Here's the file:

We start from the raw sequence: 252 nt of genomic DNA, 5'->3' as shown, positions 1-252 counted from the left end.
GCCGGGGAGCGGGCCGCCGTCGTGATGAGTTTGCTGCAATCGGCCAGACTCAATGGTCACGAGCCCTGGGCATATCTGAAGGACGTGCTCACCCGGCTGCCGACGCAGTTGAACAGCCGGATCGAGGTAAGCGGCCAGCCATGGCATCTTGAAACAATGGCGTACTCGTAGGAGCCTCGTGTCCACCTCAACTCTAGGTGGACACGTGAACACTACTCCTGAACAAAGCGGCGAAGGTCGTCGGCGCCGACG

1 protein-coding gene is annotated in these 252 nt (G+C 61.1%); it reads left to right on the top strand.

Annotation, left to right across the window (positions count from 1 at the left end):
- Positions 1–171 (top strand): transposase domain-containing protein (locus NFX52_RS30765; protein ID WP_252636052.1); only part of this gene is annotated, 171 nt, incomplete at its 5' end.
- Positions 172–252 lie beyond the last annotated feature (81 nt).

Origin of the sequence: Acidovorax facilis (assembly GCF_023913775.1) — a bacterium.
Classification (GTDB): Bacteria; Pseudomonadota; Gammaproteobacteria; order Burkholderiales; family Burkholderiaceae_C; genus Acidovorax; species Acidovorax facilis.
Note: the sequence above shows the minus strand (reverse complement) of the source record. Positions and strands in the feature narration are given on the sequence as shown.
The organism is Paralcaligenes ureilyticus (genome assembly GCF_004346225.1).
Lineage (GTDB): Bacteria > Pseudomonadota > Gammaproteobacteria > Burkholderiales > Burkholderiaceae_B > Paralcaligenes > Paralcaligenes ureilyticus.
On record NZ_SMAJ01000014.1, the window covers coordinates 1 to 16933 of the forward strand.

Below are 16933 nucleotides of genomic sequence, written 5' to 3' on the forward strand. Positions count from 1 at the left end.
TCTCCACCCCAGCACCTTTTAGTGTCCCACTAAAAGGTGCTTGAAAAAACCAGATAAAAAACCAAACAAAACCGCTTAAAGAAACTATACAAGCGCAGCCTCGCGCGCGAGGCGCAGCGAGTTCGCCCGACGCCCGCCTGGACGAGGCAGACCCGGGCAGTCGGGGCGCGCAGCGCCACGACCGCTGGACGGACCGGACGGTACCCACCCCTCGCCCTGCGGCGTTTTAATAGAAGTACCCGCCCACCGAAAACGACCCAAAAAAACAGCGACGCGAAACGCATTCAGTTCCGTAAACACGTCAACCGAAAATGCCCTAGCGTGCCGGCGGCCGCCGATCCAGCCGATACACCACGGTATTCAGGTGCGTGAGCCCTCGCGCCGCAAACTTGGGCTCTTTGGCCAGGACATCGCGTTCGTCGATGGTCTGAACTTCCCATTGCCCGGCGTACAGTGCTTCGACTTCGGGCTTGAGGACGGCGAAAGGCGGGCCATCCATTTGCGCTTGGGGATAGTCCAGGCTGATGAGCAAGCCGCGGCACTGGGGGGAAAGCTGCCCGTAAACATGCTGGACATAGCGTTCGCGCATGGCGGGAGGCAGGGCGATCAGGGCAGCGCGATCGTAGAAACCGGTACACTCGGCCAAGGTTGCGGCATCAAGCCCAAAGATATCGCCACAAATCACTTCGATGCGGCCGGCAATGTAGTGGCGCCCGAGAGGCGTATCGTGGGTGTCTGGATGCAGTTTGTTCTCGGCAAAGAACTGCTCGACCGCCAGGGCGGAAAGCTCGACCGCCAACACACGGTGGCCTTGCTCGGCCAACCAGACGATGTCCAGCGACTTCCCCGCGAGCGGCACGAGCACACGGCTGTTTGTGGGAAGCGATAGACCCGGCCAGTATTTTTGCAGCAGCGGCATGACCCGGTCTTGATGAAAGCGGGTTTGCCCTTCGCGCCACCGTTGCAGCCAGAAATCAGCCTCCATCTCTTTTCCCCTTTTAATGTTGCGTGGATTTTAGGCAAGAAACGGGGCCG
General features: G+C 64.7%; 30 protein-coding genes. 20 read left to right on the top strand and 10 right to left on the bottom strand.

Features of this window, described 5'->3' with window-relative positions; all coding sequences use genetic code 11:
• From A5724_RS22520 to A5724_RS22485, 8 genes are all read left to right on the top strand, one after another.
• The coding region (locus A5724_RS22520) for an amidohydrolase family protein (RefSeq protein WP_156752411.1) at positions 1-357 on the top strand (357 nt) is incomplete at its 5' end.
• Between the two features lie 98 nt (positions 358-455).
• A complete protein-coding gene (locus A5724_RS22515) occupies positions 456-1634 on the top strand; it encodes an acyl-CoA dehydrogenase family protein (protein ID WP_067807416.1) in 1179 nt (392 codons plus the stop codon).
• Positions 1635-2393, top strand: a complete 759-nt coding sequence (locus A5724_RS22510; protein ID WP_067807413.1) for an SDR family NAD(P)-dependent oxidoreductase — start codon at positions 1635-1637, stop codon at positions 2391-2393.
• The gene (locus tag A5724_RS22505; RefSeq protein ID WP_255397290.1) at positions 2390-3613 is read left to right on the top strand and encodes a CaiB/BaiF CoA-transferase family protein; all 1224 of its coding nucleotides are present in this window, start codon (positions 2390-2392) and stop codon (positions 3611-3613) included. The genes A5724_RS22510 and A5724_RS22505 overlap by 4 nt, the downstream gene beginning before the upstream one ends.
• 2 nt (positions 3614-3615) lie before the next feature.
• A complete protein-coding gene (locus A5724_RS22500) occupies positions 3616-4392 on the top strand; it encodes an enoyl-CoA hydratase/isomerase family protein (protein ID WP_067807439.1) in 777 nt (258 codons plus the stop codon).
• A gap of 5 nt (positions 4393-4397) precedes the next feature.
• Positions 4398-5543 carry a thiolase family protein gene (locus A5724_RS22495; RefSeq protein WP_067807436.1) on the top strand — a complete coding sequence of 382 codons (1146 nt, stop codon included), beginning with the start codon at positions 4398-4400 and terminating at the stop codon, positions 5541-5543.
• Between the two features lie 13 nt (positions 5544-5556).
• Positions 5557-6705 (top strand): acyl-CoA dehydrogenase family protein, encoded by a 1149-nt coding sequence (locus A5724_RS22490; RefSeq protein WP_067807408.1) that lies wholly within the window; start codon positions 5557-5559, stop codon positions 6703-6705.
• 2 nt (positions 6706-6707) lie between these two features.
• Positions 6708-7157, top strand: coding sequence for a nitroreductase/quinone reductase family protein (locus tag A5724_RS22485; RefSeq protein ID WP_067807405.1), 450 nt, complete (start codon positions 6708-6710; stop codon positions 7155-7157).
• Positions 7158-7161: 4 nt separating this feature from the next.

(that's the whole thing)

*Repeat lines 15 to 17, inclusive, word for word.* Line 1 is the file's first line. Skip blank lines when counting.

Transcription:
General features: G+C 64.7%; 30 protein-coding genes. 20 read left to right on the top strand and 10 right to left on the bottom strand.

Features of this window, described 5'->3' with window-relative positions; all coding sequences use genetic code 11:
• From A5724_RS22520 to A5724_RS22485, 8 genes are all read left to right on the top strand, one after another.